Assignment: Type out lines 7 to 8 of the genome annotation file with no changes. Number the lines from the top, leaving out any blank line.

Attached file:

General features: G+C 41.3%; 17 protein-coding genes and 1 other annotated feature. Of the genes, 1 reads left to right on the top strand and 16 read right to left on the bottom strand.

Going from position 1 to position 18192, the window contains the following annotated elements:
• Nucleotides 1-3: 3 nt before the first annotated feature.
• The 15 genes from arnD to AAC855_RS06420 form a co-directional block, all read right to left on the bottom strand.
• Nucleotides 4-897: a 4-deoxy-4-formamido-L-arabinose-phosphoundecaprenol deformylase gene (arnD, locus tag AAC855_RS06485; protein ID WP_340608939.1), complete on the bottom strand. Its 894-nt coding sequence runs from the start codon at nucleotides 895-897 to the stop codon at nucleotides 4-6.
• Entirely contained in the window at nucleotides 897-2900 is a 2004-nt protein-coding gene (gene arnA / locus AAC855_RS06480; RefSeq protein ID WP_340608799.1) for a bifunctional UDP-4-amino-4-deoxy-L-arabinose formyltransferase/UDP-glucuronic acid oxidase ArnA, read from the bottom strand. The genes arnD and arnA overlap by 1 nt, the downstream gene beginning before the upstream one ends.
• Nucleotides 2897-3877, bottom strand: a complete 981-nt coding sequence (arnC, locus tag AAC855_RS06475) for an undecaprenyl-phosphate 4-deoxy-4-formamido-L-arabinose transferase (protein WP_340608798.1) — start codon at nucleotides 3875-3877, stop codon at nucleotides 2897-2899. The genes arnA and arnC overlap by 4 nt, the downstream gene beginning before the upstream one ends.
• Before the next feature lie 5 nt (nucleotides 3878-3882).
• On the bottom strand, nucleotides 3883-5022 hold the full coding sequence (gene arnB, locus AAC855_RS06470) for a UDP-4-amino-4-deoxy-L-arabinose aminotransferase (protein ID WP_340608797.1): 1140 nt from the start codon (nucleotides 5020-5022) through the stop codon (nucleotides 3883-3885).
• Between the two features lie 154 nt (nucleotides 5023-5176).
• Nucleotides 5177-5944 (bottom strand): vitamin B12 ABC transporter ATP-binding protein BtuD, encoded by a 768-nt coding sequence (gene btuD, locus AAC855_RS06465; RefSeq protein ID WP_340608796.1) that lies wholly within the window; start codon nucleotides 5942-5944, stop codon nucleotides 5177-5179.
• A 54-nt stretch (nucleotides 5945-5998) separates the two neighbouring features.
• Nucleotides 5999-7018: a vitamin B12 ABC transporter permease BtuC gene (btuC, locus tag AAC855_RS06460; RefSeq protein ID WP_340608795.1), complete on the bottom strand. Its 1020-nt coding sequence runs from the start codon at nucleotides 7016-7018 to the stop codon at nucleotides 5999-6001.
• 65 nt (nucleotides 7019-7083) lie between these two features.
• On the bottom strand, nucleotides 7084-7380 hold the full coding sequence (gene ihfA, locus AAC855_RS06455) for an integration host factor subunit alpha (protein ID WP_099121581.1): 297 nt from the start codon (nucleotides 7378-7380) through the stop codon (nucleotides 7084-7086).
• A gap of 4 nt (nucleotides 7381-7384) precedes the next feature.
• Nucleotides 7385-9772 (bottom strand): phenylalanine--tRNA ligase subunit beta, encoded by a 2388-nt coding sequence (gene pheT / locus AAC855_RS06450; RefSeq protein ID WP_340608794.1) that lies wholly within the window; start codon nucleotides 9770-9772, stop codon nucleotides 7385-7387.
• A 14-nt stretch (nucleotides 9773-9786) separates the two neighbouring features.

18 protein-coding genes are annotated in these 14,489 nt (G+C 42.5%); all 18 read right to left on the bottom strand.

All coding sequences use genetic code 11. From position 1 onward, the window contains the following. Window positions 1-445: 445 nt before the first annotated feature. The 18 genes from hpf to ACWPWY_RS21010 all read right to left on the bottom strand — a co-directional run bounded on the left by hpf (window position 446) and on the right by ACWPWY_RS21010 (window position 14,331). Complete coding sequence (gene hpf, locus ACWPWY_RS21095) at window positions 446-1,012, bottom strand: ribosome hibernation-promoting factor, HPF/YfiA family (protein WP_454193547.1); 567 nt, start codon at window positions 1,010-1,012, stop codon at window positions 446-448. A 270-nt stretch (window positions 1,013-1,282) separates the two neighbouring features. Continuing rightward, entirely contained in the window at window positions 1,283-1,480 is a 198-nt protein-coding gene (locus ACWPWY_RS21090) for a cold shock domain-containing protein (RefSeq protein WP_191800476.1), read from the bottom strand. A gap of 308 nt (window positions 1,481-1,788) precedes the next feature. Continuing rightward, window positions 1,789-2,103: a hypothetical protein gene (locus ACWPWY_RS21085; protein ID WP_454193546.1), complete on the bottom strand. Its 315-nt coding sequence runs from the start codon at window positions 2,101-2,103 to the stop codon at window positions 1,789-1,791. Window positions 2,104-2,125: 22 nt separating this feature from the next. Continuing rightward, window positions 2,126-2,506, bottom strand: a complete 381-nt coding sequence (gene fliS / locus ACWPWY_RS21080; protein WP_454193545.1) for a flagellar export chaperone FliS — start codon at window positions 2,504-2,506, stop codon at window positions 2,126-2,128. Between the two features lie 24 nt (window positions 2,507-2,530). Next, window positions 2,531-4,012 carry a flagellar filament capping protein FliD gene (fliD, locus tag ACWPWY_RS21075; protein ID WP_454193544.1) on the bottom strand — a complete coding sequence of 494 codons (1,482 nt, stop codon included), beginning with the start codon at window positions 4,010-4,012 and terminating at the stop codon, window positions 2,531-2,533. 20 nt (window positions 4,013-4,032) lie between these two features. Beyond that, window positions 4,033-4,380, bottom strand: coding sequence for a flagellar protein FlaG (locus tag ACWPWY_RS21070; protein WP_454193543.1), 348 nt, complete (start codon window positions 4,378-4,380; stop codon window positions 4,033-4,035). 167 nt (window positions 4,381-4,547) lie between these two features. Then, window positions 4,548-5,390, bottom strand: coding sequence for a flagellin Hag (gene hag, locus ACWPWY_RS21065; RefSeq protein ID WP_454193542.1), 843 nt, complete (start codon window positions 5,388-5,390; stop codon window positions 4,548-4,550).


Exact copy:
• Nucleotides 2897-3877, bottom strand: a complete 981-nt coding sequence (arnC, locus tag AAC855_RS06475) for an undecaprenyl-phosphate 4-deoxy-4-formamido-L-arabinose transferase (protein WP_340608798.1) — start codon at nucleotides 3875-3877, stop codon at nucleotides 2897-2899. The genes arnA and arnC overlap by 4 nt, the downstream gene beginning before the upstream one ends.
• Before the next feature lie 5 nt (nucleotides 3878-3882).